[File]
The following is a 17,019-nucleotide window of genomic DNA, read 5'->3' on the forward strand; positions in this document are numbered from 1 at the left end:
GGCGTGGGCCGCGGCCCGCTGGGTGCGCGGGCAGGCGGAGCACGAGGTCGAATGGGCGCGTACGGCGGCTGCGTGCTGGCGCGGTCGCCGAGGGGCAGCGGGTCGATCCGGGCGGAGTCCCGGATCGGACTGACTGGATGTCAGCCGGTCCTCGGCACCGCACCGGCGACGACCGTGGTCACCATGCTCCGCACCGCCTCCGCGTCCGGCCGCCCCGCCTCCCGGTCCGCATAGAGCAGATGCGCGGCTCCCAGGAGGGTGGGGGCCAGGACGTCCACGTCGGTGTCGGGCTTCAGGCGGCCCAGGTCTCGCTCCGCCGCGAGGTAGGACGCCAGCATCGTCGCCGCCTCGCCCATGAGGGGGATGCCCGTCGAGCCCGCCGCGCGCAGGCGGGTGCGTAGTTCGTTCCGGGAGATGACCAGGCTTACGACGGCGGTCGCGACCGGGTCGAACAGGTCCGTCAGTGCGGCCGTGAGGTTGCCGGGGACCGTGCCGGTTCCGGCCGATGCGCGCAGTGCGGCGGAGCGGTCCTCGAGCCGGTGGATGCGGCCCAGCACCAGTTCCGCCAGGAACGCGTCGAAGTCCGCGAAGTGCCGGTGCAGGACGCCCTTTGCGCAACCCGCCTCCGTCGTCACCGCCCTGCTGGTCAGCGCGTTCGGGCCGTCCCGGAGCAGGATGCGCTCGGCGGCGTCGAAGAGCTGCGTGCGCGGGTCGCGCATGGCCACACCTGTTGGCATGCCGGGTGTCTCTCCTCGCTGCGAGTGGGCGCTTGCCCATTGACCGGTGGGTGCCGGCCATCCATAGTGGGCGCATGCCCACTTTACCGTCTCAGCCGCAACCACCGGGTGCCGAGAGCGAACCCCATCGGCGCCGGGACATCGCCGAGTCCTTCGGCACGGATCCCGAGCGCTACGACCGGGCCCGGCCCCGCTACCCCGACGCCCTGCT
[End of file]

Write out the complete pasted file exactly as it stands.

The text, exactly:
The following is a 17,019-nucleotide window of genomic DNA, read 5'->3' on the forward strand; positions in this document are numbered from 1 at the left end:
GGCGTGGGCCGCGGCCCGCTGGGTGCGCGGGCAGGCGGAGCACGAGGTCGAATGGGCGCGTACGGCGGCTGCGTGCTGGCGCGGTCGCCGAGGGGCAGCGGGTCGATCCGGGCGGAGTCCCGGATCGGACTGACTGGATGTCAGCCGGTCCTCGGCACCGCACCGGCGACGACCGTGGTCACCATGCTCCGCACCGCCTCCGCGTCCGGCCGCCCCGCCTCCCGGTCCGCATAGAGCAGATGCGCGGCTCCCAGGAGGGTGGGGGCCAGGACGTCCACGTCGGTGTCGGGCTTCAGGCGGCCCAGGTCTCGCTCCGCCGCGAGGTAGGACGCCAGCATCGTCGCCGCCTCGCCCATGAGGGGGATGCCCGTCGAGCCCGCCGCGCGCAGGCGGGTGCGTAGTTCGTTCCGGGAGATGACCAGGCTTACGACGGCGGTCGCGACCGGGTCGAACAGGTCCGTCAGTGCGGCCGTGAGGTTGCCGGGGACCGTGCCGGTTCCGGCCGATGCGCGCAGTGCGGCGGAGCGGTCCTCGAGCCGGTGGATGCGGCCCAGCACCAGTTCCGCCAGGAACGCGTCGAAGTCCGCGAAGTGCCGGTGCAGGACGCCCTTTGCGCAACCCGCCTCCGTCGTCACCGCCCTGCTGGTCAGCGCGTTCGGGCCGTCCCGGAGCAGGATGCGCTCGGCGGCGTCGAAGAGCTGCGTGCGCGGGTCGCGCATGGCCACACCTGTTGGCATGCCGGGTGTCTCTCCTCGCTGCGAGTGGGCGCTTGCCCATTGACCGGTGGGTGCCGGCCATCCATAGTGGGCGCATGCCCACTTTACCGTCTCAGCCGCAACCACCGGGTGCCGAGAGCGAACCCCATCGGCGCCGGGACATCGCCGAGTCCTTCGGCACGGATCCCGAGCGCTACGACCGGGCCCGGCCCCGCTACCCCGACGCCCTGCT